In Kentucky, tobacco has long been an important cash crop. It still brings in hundreds of millions of dollars a year. But tobacco has also brought the Bluegrass State something less glorious -- Kentucky has the highest smoking rate in the United States. Nearly 28 percent of Kentuckians smoke regularly, more than any other state.
Considering the state's heritage, we found it interesting when Kentucky decided to start charging state employees who smoke more money for health insurance than it charges nonsmokers. The man who led the effort to add the surcharge is Gov. Ernie Fletcher, who also happens to be a doctor.
Gov. Fletcher feels that insurance surcharges along with a wellness program will lower Kentucky's smoking rate. In addition, he thinks it is fair for smokers to pay more than nonsmokers because they cost the state so much more for medical care.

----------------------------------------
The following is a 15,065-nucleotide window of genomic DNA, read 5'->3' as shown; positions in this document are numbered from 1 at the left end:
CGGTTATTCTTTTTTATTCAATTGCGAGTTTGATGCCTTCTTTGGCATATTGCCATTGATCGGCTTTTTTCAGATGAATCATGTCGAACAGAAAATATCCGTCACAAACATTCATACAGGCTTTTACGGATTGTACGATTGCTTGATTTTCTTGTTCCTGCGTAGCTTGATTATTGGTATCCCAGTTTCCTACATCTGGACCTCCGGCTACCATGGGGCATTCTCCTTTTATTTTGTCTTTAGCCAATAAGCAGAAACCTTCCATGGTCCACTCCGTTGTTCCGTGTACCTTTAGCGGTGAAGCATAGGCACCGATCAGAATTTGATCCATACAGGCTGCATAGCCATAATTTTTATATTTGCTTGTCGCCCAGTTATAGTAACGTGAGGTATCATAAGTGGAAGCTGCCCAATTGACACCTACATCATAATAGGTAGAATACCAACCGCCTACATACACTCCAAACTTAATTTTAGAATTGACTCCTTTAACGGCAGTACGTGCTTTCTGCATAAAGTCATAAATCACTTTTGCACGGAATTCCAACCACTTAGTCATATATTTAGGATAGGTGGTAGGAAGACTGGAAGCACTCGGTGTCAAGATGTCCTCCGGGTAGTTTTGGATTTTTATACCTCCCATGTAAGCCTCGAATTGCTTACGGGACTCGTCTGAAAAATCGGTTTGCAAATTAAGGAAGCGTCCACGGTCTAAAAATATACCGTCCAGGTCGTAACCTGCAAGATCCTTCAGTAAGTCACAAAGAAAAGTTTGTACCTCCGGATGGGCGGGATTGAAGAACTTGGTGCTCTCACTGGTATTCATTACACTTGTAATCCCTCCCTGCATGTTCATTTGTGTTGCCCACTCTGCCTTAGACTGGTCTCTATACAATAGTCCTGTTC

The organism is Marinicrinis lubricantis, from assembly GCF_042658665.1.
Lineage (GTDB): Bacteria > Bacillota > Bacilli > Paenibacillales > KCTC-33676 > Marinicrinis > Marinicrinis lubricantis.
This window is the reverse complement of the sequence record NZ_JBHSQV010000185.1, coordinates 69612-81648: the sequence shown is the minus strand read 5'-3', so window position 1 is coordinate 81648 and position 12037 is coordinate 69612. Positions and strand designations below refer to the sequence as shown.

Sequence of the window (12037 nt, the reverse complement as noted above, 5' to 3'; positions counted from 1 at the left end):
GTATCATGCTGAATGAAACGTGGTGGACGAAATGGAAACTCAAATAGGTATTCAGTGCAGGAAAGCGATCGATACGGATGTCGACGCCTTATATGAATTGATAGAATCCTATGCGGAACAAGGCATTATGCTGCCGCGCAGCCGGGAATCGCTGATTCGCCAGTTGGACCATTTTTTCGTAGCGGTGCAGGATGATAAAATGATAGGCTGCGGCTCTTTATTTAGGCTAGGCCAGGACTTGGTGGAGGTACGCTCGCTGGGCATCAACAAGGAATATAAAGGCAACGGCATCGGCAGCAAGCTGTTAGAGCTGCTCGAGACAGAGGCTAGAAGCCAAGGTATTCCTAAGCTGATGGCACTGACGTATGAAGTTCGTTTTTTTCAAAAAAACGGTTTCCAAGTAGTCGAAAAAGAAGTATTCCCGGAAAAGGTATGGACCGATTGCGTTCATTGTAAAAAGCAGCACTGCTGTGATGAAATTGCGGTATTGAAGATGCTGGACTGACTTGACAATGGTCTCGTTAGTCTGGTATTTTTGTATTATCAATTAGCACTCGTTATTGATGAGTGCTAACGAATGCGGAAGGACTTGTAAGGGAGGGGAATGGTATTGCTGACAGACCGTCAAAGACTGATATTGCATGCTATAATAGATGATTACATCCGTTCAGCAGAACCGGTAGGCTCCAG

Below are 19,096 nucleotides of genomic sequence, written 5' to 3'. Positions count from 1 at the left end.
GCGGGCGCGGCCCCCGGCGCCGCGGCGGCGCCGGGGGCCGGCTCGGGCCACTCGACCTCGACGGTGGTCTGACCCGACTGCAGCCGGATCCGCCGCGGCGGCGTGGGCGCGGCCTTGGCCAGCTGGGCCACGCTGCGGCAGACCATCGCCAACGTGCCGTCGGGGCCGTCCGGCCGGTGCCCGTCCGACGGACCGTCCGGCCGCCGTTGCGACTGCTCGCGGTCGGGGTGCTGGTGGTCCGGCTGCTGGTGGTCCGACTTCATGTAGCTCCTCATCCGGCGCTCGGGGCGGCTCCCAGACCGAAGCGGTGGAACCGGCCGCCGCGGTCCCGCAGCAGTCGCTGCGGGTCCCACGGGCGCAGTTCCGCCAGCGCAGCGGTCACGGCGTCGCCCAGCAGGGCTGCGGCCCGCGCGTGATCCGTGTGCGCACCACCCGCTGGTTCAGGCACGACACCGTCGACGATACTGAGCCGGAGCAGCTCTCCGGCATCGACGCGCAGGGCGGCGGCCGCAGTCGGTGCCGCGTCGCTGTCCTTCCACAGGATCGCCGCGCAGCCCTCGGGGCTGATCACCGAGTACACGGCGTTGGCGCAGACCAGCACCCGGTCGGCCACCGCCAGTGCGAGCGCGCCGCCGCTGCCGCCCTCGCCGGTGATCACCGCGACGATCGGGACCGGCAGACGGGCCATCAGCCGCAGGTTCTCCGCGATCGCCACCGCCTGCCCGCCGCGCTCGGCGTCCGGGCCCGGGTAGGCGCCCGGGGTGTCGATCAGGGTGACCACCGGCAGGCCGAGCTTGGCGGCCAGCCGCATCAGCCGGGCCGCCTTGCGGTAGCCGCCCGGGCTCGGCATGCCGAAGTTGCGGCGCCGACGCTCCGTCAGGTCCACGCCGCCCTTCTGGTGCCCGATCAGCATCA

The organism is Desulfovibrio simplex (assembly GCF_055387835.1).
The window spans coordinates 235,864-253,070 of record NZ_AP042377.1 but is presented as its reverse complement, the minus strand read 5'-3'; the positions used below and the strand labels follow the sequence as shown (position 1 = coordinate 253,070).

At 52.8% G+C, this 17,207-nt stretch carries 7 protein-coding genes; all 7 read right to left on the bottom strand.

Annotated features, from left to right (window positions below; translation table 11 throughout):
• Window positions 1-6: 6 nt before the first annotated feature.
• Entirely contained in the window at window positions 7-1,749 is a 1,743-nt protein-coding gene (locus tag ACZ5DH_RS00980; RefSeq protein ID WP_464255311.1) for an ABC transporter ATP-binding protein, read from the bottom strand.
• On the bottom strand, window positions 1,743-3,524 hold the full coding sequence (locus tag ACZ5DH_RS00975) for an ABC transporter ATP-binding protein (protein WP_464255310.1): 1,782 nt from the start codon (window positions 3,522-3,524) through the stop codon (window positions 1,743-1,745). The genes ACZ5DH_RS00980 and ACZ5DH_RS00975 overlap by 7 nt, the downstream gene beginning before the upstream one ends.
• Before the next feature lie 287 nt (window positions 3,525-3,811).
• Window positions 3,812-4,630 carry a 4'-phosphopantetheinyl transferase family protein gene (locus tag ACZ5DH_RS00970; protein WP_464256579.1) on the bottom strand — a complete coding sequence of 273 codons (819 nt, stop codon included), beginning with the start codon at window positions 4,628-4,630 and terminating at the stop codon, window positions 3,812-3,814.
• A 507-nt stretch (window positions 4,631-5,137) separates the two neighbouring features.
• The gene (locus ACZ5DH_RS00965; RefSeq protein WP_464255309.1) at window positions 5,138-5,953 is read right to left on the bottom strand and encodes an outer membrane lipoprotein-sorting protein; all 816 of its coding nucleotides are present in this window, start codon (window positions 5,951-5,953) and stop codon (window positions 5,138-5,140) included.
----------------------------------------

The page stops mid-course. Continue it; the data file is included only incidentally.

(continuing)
But there are a lot of angry smokers in Bluegrass Country. Here's one common complaint -- Why doesn't the state ask other people in high risk categories to pay more?
One state employee we talked to says she smokes two packs a day, but hasn't had any major medical problems, so why should she pay more?
We asked the governor what he thought about that argument. He says right now smokers are indeed the only group paying more, but he wouldn't rule out expanding the surcharge to other higher risk categories. Kentucky is one of five states that ask smokers to pay a surcharge, but it got our attention because of its number one ranking in a category it doesn't want to lead.